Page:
Friday, July 30, 2010

Illegal Pet Trade

Endangered animals in Indonesia are protected by the Law No. 5/1990 which carries a sentence of  five years in jail or a fine of Rp.100 million.

In spite of this fact, there has been many media reports about the sales of endangered animals, one of which is reported by Associated Press/Google (below) about illegal pets that are traded openly at a Flora and Fauna Expo in Jakarta from 2 July until 2 August 2010.  

I hope that the authorities, i.e. Ministry of Environment and the Dept. of Forestry would make serious efforts to prevent such trade, although the endangered Pets sold at the said Expo originated from other countries.

Expo shows illegal pet trade rampant in Indonesia
JAKARTA, Indonesia — The most threatened tortoise in the world is being sold openly at a plant and animal exposition in the heart of Indonesia's capital, highlighting concerns about the rampant — and growing — illegal pet trade.

The country has become a major trading hub for endangered tortoises and freshwater turtles, including species from Africa, South America and Asia, said Chris Shepherd of TRAFFIC, a British-based international wildlife monitoring network

He said the government has failed to follow up on repeated promises to crackdown.
Those found Friday at Jakarta's annual flora and fauna expo — held from July 2 until Aug. 2 — included the world's most threatened ploughshare tortoise and the critically endangered radiated tortoises, both from Madagascar and fetching around $150.

Cages also were filled with rare Indian star tortoises, which are protected under the Convention on International Trade on Endangered Species, known as CITES, and the endangered pig-nose tortoise, from Indonesia's easternmost province of Papua, both selling for $1,500.

Vendors told The Associated Press other threatened tortoises and turtles not found on display could easily be obtained for a price.

"Recent surveys, and this expo, have shown that the trade continues and, in fact, now involves more illegally imported species than ever," said Shepherd. "Dealers know full well that it is illegal and are taking advantage of the enforcement agencies lack of action."

Indonesia, one of the most biologically diverse nations in the world, has for years sold everything from eagles and leopard cats to gibbons as pets in the capital, though often less openly. Shady transactions continue to take place in the back alleys of the popular Pramuka Market.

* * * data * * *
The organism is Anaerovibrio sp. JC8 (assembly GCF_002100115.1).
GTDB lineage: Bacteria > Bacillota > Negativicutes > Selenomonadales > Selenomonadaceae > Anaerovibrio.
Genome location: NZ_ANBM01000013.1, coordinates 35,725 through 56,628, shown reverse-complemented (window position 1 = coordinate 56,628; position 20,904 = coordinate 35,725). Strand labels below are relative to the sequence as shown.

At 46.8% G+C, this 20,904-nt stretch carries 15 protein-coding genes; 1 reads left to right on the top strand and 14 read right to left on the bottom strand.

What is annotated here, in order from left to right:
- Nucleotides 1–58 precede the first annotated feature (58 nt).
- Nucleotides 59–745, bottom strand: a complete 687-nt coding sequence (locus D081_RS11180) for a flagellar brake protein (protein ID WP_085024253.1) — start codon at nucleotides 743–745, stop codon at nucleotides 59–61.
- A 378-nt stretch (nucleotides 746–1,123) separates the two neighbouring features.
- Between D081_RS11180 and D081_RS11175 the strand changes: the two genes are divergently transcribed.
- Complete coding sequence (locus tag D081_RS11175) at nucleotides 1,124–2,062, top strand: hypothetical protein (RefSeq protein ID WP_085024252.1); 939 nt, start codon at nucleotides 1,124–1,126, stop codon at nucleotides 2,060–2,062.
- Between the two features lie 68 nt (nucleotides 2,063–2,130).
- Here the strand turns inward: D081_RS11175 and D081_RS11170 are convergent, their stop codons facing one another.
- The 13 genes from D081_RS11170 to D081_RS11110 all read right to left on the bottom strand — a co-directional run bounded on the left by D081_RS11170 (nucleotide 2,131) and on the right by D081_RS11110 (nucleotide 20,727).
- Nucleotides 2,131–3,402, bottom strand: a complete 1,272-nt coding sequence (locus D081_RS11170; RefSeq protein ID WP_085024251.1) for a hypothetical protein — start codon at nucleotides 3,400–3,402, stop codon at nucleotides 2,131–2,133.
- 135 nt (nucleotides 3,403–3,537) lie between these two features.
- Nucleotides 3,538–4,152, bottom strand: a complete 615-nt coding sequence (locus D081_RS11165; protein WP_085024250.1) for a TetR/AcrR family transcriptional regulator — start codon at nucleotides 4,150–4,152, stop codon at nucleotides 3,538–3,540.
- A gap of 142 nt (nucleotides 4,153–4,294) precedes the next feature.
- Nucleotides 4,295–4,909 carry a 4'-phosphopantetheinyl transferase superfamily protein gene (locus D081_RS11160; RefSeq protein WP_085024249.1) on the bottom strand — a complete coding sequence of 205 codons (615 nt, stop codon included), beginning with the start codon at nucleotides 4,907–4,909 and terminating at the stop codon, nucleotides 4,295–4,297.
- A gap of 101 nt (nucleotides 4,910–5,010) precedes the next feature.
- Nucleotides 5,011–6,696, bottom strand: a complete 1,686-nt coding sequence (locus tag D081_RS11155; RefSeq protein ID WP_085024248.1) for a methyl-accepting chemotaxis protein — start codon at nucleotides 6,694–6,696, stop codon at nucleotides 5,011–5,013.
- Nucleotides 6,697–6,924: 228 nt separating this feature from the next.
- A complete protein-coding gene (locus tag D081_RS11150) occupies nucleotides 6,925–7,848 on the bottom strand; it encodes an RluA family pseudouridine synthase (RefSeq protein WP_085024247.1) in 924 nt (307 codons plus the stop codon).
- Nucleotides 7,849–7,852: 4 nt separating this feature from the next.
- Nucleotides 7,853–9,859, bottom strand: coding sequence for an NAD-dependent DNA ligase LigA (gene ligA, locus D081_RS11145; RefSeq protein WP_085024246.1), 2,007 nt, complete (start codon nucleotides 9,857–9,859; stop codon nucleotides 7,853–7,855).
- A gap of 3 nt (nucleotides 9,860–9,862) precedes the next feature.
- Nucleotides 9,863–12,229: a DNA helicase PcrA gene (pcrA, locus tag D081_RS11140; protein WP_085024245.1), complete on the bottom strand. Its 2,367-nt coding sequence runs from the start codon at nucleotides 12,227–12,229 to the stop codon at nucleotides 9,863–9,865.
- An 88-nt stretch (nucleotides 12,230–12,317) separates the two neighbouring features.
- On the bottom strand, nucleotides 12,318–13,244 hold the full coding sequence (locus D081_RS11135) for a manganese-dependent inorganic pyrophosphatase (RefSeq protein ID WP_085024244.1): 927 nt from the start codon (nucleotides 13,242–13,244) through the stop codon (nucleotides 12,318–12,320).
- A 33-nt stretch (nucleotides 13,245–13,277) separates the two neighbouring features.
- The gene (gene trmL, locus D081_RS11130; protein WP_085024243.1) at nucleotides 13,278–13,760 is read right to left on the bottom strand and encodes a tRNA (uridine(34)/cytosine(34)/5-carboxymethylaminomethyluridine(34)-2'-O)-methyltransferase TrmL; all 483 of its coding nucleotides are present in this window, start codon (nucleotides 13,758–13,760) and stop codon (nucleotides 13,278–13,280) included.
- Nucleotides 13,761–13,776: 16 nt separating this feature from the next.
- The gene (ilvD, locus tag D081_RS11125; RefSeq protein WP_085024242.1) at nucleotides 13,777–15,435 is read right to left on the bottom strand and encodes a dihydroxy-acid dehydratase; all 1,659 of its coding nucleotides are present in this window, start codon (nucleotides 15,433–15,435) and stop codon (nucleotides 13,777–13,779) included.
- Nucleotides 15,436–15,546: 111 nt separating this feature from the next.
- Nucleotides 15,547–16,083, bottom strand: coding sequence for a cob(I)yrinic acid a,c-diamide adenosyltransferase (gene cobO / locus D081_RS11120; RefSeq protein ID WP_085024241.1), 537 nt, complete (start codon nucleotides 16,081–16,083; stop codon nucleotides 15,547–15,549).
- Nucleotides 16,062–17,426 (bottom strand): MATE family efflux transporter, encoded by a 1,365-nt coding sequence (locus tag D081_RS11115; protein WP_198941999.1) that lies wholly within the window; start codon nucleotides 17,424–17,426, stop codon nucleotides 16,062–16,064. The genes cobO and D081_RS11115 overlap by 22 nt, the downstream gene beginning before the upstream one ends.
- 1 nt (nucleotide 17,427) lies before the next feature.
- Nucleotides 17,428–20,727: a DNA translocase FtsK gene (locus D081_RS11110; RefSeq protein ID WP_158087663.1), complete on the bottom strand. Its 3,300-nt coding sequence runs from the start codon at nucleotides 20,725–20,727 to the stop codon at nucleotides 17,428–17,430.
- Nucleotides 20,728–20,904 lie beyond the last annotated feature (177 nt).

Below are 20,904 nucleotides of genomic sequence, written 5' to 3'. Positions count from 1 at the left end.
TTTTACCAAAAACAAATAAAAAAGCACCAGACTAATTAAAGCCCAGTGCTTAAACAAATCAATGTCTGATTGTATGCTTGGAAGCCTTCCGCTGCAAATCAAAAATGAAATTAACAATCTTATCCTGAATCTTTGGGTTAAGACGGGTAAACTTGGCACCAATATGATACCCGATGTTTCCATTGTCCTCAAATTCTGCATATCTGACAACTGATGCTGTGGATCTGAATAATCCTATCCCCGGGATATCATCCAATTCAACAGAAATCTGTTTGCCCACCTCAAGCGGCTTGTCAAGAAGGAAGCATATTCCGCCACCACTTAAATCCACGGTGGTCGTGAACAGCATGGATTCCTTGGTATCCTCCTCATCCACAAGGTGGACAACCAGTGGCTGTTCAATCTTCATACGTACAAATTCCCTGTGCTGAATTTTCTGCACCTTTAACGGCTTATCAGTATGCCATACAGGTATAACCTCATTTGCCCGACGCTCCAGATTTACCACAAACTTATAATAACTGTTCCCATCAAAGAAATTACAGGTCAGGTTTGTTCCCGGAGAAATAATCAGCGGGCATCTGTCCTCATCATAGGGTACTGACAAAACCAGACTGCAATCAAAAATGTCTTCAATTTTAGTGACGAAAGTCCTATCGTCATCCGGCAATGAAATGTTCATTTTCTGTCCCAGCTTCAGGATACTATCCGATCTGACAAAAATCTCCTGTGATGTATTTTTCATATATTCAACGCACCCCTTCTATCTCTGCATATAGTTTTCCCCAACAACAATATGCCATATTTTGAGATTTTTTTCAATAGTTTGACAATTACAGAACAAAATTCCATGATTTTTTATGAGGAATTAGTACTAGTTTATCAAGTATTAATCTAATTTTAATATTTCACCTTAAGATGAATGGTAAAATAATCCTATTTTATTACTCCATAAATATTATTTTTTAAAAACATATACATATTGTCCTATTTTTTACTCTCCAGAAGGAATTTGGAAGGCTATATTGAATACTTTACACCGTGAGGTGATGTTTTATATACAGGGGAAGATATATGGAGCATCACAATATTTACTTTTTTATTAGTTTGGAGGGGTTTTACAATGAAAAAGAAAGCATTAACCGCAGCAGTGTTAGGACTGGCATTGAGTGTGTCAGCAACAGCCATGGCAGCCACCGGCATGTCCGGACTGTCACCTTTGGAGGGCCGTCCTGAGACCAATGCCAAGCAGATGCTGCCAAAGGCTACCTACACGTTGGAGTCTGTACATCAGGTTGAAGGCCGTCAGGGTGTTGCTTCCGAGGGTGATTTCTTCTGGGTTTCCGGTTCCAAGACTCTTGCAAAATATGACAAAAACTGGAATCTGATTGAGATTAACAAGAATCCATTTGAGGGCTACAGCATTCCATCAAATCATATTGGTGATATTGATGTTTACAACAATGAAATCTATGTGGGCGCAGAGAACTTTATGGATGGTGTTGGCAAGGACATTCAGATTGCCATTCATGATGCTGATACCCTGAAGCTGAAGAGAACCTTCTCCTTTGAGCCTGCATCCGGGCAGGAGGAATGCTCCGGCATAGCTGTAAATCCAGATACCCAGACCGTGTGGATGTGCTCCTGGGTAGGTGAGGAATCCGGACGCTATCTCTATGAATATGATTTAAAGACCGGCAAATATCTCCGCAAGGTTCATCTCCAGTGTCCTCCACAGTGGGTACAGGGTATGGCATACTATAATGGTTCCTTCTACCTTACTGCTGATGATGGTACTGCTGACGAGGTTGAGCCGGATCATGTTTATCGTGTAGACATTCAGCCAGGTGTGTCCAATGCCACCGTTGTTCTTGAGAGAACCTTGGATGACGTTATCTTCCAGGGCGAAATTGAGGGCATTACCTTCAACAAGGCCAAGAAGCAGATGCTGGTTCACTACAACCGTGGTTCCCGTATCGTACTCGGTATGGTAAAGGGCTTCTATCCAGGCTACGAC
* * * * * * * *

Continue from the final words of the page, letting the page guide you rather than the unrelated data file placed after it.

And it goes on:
9 comments:

colson said...

Indonesia is World Champion maybe Vice W.Ch) biodiversity and owes it to mankind to do everything in it's power to be so in the future. To reach that goal considerable improvement of the sometimes rather slack enforcement of laws and rules is necessary.

Rob Baiton said...

So, is it as simple as better law enforcement or are their even more fundamental issues that need to be addressed in this case?

In any event, it is not like people did not know that this trade existed or that it was extensive...there have been horror stories for years in the local Indonesian press. There have also been stories of well-to-do Indonesians with personal Zoos!

H. Nizam said...

@Colson,
You are right that as a country that has one of the riches bioversity, Indonesia has an obligation to preserve by enforcing the laws.

@Rob,
The key would be enforcement of the law for every citizens without any exceptions. Otherwise it would not be effective.

KayZee said...

Its stories like this that sicken me. Its bad enough most of these animals are endangered and barely surviving in what little environment is left for them in the wild, but you got these jerks selling them for profit. Its cynical to say, but it seems it doesn't matter how nuch law enforcement you have this sort of practice will still exist.

The only solution I can see for this is to focus on trying to breed as much of the endangered animals as you can. If they're no longer endangered, then they'll be less valuable, therefore less illegal trade. But thats just my opinion...

H. Nizam said...

KasyZee,
I agree with you, we must breed as many endangered animal as possible.
For that purpose, forests area that are known to be their habitat should protested.
Actually preservation of forests is also important for stabilizing the world's climate. Our experience should that massive deforestation caused climate changes, floods etc.

Bobi said...

I think humans should be controlled like the animals are (culling and forced birthcontrol) No more than 2 kids per family. We are taking away the homes of animals and then we eat them/sell them to accomodate our own needs.

These people make me sick!

H. Nizam said...

Hi Bobi,
Hmm ... interesting opinion.
I agree that human beings should be blamed for the decreasing numbers of the endangered animals.

umihoney said...

Enforcement and a conservation efforts should be in tandem. It wont work if theres selective enforcement or worst no enforcement.

H. Nizam said...

Hi Umi,
I agree with you that enforcement and conservation must would in tandem